The “try” and “else” statements are used in Python for flow control.
An Exception, also known as run time error, is an event which occurs during the execution of a Python program. When that error occurs, it interrupts the Python program and generates an error message by printing a “Traceback” to the console with information about the exception and how it was raised.
In order to prevent the program interrupting, “catching” the exception is important. “Catching” here refers to a block of code executed once an exception is raised. The “except” statement contains this said block of code.
In other words, the “try” statement exists to give flow control to exceptions by passing series of instructions to the program in order to handle the raised error.
Exceptions can be raised in many ways, such as by passing invalid arguments to functions, performing certain illegal operations or intentionally/explicitly.
The “else” statement on the other hand contains the rest of the program code to be executed in the absence of errors.
|Exception||Cause of Error|
|AssertionError||Raised when an assert statement fails.|
|AttributeError||Raised when attribute assignment or reference fails.|
|EOFError||Raised when the input() function hits end-of-file condition.|
|FloatingPointError||Raised when a floating point operation fails.|
|GeneratorExit||Raise when a generator's close() method is called.|
|ImportError||Raised when the imported module is not found.|
|IndexError||Raised when the index of a sequence is out of range.|
|KeyError||Raised when a key is not found in a dictionary.|
|KeyboardInterrupt||Raised when the user hits the interrupt key (Ctrl+C or Delete).|
|MemoryError||Raised when an operation runs out of memory.|
|NameError||Raised when a variable is not found in local or global scope.|
|NotImplementedError||Raised by abstract methods.|
|OSError||Raised when system operation causes system related error.|
|OverflowError||Raised when the result of an arithmetic operation is too large to be represented.|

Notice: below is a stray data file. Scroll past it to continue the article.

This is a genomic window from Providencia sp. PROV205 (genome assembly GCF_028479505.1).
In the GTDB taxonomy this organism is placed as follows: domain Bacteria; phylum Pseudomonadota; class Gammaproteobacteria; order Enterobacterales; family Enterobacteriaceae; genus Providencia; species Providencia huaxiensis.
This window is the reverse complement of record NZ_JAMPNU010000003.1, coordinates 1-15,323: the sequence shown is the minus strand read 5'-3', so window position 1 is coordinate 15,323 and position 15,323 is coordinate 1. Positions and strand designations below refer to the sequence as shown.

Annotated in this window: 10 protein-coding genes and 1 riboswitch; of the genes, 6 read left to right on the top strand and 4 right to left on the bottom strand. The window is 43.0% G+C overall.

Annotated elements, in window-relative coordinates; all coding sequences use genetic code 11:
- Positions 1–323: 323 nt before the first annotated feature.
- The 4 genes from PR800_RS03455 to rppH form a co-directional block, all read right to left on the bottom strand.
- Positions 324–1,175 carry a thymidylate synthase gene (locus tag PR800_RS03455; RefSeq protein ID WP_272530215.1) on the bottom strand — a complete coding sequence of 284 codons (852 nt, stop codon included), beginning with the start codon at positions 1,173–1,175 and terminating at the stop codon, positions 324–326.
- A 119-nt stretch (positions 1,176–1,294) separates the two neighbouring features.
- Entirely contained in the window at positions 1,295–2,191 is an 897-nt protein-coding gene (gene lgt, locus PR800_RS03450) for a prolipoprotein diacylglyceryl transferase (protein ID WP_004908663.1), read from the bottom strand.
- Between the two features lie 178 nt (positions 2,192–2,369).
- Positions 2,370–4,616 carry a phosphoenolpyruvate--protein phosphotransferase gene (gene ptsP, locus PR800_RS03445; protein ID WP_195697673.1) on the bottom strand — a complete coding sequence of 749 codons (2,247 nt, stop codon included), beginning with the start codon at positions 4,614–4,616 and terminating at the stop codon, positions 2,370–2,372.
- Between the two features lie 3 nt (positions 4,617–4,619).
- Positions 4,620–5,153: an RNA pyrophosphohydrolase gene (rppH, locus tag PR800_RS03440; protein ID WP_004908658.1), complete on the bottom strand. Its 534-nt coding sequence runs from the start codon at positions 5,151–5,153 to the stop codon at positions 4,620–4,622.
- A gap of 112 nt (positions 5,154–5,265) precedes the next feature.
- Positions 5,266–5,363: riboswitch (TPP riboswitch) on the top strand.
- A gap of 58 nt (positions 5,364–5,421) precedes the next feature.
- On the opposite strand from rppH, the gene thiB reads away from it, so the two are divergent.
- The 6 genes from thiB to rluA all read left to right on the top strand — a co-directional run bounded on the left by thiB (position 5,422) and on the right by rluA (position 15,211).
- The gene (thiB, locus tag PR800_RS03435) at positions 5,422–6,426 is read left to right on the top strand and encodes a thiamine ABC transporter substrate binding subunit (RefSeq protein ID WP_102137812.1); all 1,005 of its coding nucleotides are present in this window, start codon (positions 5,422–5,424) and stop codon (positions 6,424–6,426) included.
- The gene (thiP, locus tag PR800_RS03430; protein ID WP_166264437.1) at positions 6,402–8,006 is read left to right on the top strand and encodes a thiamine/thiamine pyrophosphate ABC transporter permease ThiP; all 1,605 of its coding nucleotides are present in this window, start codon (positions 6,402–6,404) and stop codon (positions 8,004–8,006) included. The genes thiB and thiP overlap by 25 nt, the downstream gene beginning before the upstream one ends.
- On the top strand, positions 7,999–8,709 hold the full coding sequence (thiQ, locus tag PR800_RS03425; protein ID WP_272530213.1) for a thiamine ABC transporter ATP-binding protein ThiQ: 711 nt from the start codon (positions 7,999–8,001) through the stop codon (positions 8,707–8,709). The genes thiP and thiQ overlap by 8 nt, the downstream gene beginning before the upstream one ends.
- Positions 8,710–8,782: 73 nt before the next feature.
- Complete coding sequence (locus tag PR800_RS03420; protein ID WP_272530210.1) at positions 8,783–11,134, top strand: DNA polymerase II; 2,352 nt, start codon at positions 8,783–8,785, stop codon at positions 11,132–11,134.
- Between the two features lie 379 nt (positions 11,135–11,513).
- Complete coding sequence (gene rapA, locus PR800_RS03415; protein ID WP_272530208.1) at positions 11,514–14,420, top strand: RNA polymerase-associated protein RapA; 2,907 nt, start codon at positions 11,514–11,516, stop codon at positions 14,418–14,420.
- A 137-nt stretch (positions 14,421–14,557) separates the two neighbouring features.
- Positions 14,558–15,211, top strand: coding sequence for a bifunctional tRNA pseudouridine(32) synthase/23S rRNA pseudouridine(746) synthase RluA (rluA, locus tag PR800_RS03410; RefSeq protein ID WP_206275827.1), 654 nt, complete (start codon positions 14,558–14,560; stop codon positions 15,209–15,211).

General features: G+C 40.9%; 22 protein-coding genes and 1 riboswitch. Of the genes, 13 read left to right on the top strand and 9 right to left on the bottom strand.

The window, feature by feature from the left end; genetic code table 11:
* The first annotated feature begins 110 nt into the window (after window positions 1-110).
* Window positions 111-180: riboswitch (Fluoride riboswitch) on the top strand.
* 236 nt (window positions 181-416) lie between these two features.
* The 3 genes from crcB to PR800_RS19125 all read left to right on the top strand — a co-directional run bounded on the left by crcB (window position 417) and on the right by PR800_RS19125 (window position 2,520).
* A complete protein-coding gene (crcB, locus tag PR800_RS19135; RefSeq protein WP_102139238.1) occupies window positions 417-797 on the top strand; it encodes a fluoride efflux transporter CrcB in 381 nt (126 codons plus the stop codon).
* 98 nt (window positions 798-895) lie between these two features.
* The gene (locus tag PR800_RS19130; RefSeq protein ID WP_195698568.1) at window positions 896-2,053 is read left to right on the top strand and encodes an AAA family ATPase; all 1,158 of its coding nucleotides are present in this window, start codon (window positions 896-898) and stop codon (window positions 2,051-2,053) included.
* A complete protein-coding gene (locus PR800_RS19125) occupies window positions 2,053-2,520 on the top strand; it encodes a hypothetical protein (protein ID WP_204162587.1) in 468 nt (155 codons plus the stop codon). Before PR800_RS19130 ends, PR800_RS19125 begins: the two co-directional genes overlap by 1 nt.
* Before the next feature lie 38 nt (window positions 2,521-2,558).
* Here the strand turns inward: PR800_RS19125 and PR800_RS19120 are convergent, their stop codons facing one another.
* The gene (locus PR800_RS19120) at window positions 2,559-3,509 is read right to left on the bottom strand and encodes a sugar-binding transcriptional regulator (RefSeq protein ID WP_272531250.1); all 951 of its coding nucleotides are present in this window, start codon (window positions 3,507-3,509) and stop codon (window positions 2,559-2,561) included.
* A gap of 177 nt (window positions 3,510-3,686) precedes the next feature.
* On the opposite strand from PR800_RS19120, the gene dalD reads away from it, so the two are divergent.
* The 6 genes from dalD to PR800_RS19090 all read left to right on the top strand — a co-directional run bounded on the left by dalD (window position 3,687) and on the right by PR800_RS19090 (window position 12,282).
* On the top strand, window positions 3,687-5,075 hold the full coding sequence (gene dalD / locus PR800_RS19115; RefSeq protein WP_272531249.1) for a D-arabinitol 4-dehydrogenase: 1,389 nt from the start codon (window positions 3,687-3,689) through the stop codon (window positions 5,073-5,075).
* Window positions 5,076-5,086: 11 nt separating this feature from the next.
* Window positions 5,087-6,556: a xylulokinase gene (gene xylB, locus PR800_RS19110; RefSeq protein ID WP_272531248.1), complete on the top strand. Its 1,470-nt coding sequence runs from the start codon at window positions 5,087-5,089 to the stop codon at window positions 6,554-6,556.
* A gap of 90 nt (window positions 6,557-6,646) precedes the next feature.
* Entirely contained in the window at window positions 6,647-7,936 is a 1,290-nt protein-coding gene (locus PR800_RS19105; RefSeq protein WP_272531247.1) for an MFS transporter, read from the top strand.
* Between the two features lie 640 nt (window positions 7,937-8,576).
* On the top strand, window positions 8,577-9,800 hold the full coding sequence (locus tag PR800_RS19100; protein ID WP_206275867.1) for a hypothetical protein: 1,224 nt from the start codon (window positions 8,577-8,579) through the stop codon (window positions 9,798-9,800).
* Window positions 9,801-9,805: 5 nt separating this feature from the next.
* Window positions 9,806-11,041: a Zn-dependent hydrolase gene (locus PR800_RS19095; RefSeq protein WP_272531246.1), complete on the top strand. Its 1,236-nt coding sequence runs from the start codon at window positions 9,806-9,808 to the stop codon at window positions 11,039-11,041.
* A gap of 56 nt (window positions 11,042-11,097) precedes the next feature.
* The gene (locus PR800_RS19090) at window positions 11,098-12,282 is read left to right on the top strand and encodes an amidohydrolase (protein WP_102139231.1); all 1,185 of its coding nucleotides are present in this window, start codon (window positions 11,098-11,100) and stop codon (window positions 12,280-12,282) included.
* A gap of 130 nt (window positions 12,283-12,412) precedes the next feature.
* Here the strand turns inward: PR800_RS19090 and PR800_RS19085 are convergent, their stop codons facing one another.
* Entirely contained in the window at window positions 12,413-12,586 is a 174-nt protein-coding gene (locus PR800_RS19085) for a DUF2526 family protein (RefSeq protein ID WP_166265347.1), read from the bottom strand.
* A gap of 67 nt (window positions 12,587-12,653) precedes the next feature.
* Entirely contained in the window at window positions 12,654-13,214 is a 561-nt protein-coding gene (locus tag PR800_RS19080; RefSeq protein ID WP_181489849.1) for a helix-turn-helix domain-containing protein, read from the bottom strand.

|ReferenceError||Raised when a weak reference proxy is used to access a garbage collected referent.|
|RuntimeError||Raised when an error does not fall under any other category.|
|StopIteration||Raised by next() function to indicate that there is no further item to be returned by iterator.|
|SyntaxError||Raised by parser when syntax error is encountered.|
|IndentationError||Raised when there is incorrect indentation.|
|TabError||Raised when indentation consists of inconsistent tabs and spaces.|
|SystemError||Raised when interpreter detects internal error.|
|SystemExit||Raised by sys.exit() function.|
|TypeError||Raised when a function or operation is applied to an object of incorrect type.|
|UnboundLocalError||Raised when a reference is made to a local variable in a function or method, but no value has been bound to that variable.|
|UnicodeError||Raised when a Unicode-related encoding or decoding error occurs.|
|UnicodeEncodeError||Raised when a Unicode-related error occurs during encoding.|
|UnicodeDecodeError||Raised when a Unicode-related error occurs during decoding.|
|UnicodeTranslateError||Raised when a Unicode-related error occurs during translating.|
|ValueError||Raised when a function gets an argument of correct type but improper value.|
|ZeroDivisionError||Raised when the second operand of division or modulo operation is zero.|
Error Handling Examples
In programming, the “assert” statement is used to declare that a particular condition while coding is true. While executing the program, if the condition is True, the next line of code is executed. However, if the condition is False, the program stops running and returns an AssertionError exception.
Like other exceptions, this exception can be handled manually by the user by printing a custom error message as defined by the user, or it can be handled with the default exception handler. The following examples better illustrate this.
Example 1 (Manual AssertionError Exception Handling)
#Handling it manually try: x = 1 y = 0 assert y != 0, "Invalid Operation" print(x / y) #the errror_message provided by the user gets printed except AssertionError as msg: print(msg)
Example 2 (Default AssertionError Exception Handling)
#Roots of a quadratic equation import math def quad(a, b, c): try: assert a != 0, "Not a quadratic equation as coefficient of x ^ 2 can't be 0" D = (b * b - 4 * a*c) assert D>= 0, "Roots are imaginary" r1 = (-b + math.sqrt(D))/(2 * a) r2 = (-b - math.sqrt(D))/(2 * a) print("Roots of the quadratic equation are :", r1, "", r2) except AssertionError as msg: print(msg) quad(-1, 5, -6) quad(1, 1, 6) quad(2, 12, 18)
Roots of the quadratic equation are : 2.0 3.0 Roots are imaginary Roots of the quadratic equation are : -3.0 -3.0
An AttributeError occurs when an attribute reference or assignment fails. In other words, an AttributeError can be raised for a user-defined class when the user tries to make an invalid attribute reference.